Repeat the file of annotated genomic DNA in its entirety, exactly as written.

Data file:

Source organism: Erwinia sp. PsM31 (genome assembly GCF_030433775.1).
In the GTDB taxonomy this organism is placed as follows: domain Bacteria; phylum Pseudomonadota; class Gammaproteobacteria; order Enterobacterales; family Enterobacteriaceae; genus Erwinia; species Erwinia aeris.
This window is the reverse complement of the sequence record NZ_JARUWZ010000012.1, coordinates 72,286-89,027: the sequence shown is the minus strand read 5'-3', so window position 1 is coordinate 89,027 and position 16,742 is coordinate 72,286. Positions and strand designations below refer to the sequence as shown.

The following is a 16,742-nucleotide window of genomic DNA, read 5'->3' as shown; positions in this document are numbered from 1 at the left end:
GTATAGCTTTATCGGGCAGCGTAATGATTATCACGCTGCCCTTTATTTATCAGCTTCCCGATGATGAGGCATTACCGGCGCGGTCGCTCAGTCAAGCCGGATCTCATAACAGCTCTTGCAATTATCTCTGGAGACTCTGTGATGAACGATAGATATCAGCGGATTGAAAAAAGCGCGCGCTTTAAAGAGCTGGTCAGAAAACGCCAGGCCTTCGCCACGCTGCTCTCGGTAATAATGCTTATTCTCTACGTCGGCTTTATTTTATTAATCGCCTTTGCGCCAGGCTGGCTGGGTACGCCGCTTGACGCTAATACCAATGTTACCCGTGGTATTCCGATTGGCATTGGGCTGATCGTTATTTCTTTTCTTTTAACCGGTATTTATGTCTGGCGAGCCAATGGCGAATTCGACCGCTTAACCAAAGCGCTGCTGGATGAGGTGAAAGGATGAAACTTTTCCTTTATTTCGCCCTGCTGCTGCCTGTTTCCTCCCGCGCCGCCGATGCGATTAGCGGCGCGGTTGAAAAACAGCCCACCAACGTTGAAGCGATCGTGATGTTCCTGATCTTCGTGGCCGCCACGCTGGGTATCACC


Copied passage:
Source organism: Erwinia sp. PsM31 (genome assembly GCF_030433775.1).
In the GTDB taxonomy this organism is placed as follows: domain Bacteria; phylum Pseudomonadota; class Gammaproteobacteria; order Enterobacterales; family Enterobacteriaceae; genus Erwinia; species Erwinia aeris.
This window is the reverse complement of the sequence record NZ_JARUWZ010000012.1, coordinates 72,286-89,027: the sequence shown is the minus strand read 5'-3', so window position 1 is coordinate 89,027 and position 16,742 is coordinate 72,286. Positions and strand designations below refer to the sequence as shown.

The following is a 16,742-nucleotide window of genomic DNA, read 5'->3' as shown; positions in this document are numbered from 1 at the left end:
GTATAGCTTTATCGGGCAGCGTAATGATTATCACGCTGCCCTTTATTTATCAGCTTCCCGATGATGAGGCATTACCGGCGCGGTCGCTCAGTCAAGCCGGATCTCATAACAGCTCTTGCAATTATCTCTGGAGACTCTGTGATGAACGATAGATATCAGCGGATTGAAAAAAGCGCGCGCTTTAAAGAGCTGGTCAGAAAACGCCAGGCCTTCGCCACGCTGCTCTCGGTAATAATGCTTATTCTCTACGTCGGCTTTATTTTATTAATCGCCTTTGCGCCAGGCTGGCTGGGTACGCCGCTTGACGCTAATACCAATGTTACCCGTGGTATTCCGATTGGCATTGGGCTGATCGTTATTTCTTTTCTTTTAACCGGTATTTATGTCTGGCGAGCCAATGGCGAATTCGACCGCTTAACCAAAGCGCTGCTGGATGAGGTGAAAGGATGAAACTTTTCCTTTATTTCGCCCTGCTGCTGCCTGTTTCCTCCCGCGCCGCCGATGCGATTAGCGGCGCGGTTGAAAAACAGCCCACCAACGTTGAAGCGATCGTGATGTTCCTGATCTTCGTGGCCGCCACGCTGGGTATCACC